Licence text and fabs
Posted Oct 5, 2006 7:30 UTC (Thu) by mingo
In reply to: Licence text and fabs
Parent article: Busy busy busybox
Now you artificial unrepresentative example isn't, but IIRC in a similar case when Sega tried to lock its console by checking for the Sega word/logo at the beginning of ROMs, a judge ruled since the Sega word/logo use was 100% technical and the check could have been implemented by Sega the same way with a non trademarked/copyrighted/protected string/bitbucket, using Sega instead didn't win them any special additional protection.
well, what i wrote into the key wasnt a simple word/logo. And yes, it can be used as a totally valid cryptographic key - it has enough random content to be cryptographically strong, and it has enough expressive content to be copyrightable. And if it's kept secret by the hardware, it can very much be a trade secret as well. The Sega logo is hardly a trade secret. Do you have any case law that says that trade secret works that are /independent/ of the copyright holder's work are trumped by copyright law? In my reading it would be contrary to the letter and the spirit of both the law and the Constitution.
This was a relatively small key i constructed, but what if that key includes actual, functional code as well, which would have to be executed by the CPU for the hardware to work correctly. What if that key is your family inheritance that your ancestors signed their legal documents with for decades, and which includes expressive content that has sentimental value to me as well. Your assumption that just because it's used as a key it cannot have expressive properties was false when you first said it, and it is still false now.
And you are still missing the larger point as well. This portion of the GPLv3 is a seemingly small but dramatic departure from the spirit of the GPLv2, which explicitly said that it does not attempt to control other works (unless those works being based on GPL-ed code), be that source code, keys or anything else. GPLv2 Section 2 says:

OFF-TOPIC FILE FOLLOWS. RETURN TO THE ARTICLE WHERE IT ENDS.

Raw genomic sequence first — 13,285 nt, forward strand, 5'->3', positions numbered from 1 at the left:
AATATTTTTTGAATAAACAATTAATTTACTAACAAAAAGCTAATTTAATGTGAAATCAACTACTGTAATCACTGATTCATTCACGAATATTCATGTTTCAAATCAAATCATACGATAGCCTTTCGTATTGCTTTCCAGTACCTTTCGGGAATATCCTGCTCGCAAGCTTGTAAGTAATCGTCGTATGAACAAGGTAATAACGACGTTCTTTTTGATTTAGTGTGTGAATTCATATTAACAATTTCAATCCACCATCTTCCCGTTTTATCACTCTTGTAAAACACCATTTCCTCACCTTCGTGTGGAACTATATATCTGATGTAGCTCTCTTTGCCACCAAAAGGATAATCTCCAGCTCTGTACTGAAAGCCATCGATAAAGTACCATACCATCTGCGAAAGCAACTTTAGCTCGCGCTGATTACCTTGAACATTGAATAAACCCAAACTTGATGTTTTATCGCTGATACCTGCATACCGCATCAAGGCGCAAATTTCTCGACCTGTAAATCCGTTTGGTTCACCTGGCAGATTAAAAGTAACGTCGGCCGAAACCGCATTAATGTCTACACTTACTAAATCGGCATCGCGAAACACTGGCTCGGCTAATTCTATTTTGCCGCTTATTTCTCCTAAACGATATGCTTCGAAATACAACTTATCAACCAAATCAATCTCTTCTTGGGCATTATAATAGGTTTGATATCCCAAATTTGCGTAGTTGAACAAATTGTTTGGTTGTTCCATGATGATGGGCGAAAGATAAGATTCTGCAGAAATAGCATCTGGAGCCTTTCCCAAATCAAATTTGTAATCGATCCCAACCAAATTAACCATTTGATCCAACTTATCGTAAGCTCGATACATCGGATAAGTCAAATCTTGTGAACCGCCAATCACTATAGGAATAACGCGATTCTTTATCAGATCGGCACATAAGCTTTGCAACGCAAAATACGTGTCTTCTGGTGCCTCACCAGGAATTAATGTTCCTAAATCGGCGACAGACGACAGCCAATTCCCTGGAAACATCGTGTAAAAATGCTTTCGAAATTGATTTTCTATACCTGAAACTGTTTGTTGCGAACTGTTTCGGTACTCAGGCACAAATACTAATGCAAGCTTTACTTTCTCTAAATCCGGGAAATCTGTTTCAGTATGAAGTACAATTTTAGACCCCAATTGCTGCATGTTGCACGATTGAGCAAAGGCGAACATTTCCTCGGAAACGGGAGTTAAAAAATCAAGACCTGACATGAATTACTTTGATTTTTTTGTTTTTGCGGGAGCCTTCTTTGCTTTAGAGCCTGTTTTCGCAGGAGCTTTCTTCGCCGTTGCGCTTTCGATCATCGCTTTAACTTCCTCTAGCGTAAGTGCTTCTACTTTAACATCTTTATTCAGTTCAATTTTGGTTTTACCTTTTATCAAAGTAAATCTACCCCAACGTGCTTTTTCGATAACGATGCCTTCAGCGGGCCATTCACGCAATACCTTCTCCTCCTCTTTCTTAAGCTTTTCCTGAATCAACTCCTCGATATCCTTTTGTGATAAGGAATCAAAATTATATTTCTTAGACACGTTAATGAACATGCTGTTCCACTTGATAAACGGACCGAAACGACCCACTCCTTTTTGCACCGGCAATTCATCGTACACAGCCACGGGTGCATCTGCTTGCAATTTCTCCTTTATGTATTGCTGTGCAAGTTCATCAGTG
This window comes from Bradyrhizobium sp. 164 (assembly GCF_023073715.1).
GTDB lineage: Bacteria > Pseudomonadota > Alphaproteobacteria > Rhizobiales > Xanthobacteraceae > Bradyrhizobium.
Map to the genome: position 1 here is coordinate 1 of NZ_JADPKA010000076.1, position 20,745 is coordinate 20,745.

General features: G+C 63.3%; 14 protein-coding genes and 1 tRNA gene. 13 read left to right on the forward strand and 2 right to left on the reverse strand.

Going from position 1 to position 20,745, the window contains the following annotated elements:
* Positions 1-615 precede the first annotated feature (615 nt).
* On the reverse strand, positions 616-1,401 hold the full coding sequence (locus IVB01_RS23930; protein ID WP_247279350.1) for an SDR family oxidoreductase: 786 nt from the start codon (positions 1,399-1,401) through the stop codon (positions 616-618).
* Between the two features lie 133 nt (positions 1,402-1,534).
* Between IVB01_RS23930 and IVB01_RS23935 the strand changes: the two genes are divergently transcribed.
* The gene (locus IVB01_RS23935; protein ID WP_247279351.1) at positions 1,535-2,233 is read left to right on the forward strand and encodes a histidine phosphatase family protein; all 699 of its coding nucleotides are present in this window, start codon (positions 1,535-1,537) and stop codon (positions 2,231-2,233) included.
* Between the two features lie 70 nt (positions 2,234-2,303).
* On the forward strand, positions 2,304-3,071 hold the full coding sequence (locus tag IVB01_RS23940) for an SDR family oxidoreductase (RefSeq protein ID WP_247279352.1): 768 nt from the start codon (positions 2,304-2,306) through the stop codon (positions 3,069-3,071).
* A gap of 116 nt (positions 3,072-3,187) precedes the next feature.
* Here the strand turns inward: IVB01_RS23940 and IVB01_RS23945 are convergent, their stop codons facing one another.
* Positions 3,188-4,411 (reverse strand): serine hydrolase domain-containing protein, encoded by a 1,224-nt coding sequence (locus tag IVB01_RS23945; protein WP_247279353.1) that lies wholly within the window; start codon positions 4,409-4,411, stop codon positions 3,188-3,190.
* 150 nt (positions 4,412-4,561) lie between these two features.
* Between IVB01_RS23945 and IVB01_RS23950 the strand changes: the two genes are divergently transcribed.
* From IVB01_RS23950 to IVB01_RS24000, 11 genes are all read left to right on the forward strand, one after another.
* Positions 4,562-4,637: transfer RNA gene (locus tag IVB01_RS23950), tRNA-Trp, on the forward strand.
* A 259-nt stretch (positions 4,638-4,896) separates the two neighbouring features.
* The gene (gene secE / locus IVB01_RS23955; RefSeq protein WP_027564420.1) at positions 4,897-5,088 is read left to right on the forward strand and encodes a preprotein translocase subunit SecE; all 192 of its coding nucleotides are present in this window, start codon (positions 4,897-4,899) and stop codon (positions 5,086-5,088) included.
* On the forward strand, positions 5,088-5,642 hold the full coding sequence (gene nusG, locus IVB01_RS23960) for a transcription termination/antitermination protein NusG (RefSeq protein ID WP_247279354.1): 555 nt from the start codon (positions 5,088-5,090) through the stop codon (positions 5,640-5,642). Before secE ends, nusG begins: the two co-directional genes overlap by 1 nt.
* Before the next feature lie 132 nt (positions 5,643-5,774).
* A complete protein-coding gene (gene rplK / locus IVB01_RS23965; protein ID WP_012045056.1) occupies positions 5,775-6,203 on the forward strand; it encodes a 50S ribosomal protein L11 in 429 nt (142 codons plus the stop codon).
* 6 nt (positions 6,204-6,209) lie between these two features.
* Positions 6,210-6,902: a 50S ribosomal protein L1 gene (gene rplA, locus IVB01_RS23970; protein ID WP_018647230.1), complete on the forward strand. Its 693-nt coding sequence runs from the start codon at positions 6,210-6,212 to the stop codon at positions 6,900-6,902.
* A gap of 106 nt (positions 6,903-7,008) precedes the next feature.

Thus, it is not the intent of this section to claim rights or contest
your rights to work written entirely by you; rather, the intent is to
exercise the right to control the distribution of derivative or
collective works based on the Program.
this language is gone from the GPLv3, and the DRM language does a first step towards using distribution rights to control other works. Today it is only used to control certain keys. So far I have not seen anyone even try to limit the scope of this new step, it seems the party line of the FSF is that "everything that /we/ think or ever thought would be needed for the 4 freedoms is a fair game". Would you ever sign a contract with that kind of open-ended language in it?
And in what way will you change the bargain next time around? Until today it was in essence source code for source code, and it took 10 years to explain even this simple concept to developers. Tomorrow it's the hardware's keys too in some cases, the day after tomorrow it will be what? Will the GPLv4 say:
You must ship 10 free samples of hardware and design specifications
to the FSF headquarters and offer free on-site training and free
tools for tweakers to be able to make use of their right to tweak.
Will the GPLv4 perhaps include:
You may only distribute copies of works that are GPL-compatible in their
totality. Aggregation with any non-GPL work is prohibited.
is that the plan?
Future contributors will be asking me that, and I have no answer for them, do you have any?
We are going to lose alot more contributors this way than due to this uncertainty of the deal than whatever freeloading might become possible via DRM. Freeloading was always possible - heck, a simple end-user of GPL-ed code who never contributes back and never distributes GPL-ed works is a "freeloader" almost by definition.
I'm not worried about freeloaders as long as it's economically unfeasible for them, both the GPLv2 and the GPLv3 has loopholes that enable freeloading and leaching. I'm alot more worried about having a fair and clear deal towards developers, because they wrote this 1 billion lines of GPL-ed code, not the FSF.
Or was this section of the GPLv2 just a false promise to lure developers into writing 1 billion lines of code?
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